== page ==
Style: Each Monday Dr. Matthews posts the lectures for the week online. I download the slides and take notes as I watch the recorded lecture. Dr. Matthews goes through the slides almost verbatim, so I take very minimal notes. The slides are jam packed with information! Typically there are two or three lectures each week, which cover the assigned reading. They’re about 30 minutes on average. In addition to watching the assigned lectures, we have a ten-question reading quiz each week, which covers the content discussed in lecture. Then there’s either an engagement activity or study-guide essay questions, which we post on a discussion board in Carmen. All of our weekly assignments are due by 11:59pm on Sunday night, though I usually try to do my work as early in the week as possible. Finally we have three concept maps due throughout the semester, two midterms, and a final. In your concept maps, you’ll dive into one of the theories and find real world examples. As I mentioned before, exams are open note and open book! I have found them to be extremely manageable.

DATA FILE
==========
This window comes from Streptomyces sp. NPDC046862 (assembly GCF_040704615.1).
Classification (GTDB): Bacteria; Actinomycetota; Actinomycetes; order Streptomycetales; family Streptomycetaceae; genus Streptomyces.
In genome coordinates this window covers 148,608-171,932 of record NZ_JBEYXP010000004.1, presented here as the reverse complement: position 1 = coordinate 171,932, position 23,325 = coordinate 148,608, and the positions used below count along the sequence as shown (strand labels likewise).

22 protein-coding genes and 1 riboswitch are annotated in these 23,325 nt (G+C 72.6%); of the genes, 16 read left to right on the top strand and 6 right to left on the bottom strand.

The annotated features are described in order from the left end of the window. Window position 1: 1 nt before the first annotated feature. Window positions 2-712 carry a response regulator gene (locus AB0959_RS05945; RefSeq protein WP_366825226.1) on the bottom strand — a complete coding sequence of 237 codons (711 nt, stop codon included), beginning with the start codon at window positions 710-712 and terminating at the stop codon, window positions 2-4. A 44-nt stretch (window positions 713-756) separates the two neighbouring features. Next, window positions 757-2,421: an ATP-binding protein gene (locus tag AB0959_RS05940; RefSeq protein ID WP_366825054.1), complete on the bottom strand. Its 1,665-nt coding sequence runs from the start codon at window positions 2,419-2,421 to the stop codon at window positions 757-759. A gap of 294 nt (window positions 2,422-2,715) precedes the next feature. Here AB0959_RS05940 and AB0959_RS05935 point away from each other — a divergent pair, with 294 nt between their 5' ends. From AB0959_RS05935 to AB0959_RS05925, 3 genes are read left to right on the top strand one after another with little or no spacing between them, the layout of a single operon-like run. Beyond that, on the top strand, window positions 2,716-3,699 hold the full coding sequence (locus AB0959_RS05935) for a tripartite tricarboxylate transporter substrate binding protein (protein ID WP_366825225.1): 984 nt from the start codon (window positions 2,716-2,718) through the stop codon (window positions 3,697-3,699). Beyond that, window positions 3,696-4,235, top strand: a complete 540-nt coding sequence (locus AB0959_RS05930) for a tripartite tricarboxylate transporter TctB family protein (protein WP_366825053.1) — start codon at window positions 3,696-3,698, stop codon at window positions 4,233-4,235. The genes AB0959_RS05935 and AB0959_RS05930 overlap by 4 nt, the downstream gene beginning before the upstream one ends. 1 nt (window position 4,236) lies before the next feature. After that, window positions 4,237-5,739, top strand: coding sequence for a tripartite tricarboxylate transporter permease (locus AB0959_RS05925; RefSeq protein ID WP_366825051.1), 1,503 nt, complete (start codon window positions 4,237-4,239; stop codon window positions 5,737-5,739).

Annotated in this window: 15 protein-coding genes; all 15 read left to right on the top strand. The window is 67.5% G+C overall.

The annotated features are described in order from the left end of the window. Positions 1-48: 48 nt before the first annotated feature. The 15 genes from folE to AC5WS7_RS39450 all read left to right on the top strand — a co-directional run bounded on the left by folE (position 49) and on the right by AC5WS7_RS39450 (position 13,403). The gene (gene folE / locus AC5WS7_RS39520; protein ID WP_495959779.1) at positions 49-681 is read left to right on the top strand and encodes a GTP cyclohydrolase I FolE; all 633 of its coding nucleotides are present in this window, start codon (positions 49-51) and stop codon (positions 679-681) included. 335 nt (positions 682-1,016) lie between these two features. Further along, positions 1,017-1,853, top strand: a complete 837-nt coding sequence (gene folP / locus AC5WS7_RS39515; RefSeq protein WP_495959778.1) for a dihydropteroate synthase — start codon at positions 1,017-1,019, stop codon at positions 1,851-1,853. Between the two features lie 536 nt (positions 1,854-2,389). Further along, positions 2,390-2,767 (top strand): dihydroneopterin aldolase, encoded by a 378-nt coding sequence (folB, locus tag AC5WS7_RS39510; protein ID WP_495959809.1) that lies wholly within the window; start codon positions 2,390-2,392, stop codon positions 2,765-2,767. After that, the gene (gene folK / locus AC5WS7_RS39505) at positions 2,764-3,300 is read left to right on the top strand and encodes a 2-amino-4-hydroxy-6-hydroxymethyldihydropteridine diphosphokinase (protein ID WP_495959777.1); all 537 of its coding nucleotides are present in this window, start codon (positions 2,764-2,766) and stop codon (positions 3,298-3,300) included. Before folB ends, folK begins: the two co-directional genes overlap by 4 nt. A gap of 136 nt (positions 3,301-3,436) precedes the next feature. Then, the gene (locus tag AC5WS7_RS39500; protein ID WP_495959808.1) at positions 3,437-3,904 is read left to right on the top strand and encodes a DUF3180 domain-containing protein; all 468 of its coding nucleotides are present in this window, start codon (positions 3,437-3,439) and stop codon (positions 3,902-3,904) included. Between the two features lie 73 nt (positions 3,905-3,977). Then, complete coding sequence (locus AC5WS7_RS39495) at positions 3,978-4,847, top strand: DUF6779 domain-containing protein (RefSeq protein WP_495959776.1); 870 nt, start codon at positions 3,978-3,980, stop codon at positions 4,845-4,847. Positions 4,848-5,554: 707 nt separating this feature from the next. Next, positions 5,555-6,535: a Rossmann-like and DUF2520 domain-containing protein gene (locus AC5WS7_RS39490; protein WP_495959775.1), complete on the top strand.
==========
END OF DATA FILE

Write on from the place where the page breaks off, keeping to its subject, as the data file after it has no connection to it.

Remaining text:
Why I took this class: Comm 1100 is a requirement for all Communication majors and a prerequisite (along with Comm 1101) to declaring your specialization.
C-REP: Anytime you’re enrolled in a course in the School of Communication, you have to participate in research studies through C-REP. You’ll get a packet of expectations along with your syllabus, so as long as you follow these instructions, you’ll be fine. You can complete studies online and/or in person.
Comments: Given the name of this course—Communication in Society—I expected it to be more about how communication technologies have impacted societies. Comm 1100 (History of Communication) was a lot more like this. I personally preferred it to Comm 1101, but that’s only because I enjoy studying history more than theory. That being said, it’s definitely an interesting course and has taught me a lot about the different ways to approach situations. Dr. Matthews does a very good job at explaining concepts and providing examples. The workload is manageable, especially if you’re able to budget your time well with an online class. I typically sit down and do all the work for the week in one sitting (watch lectures + take quiz + respond to weekly activity). I would highly recommend taking this class online if you are able!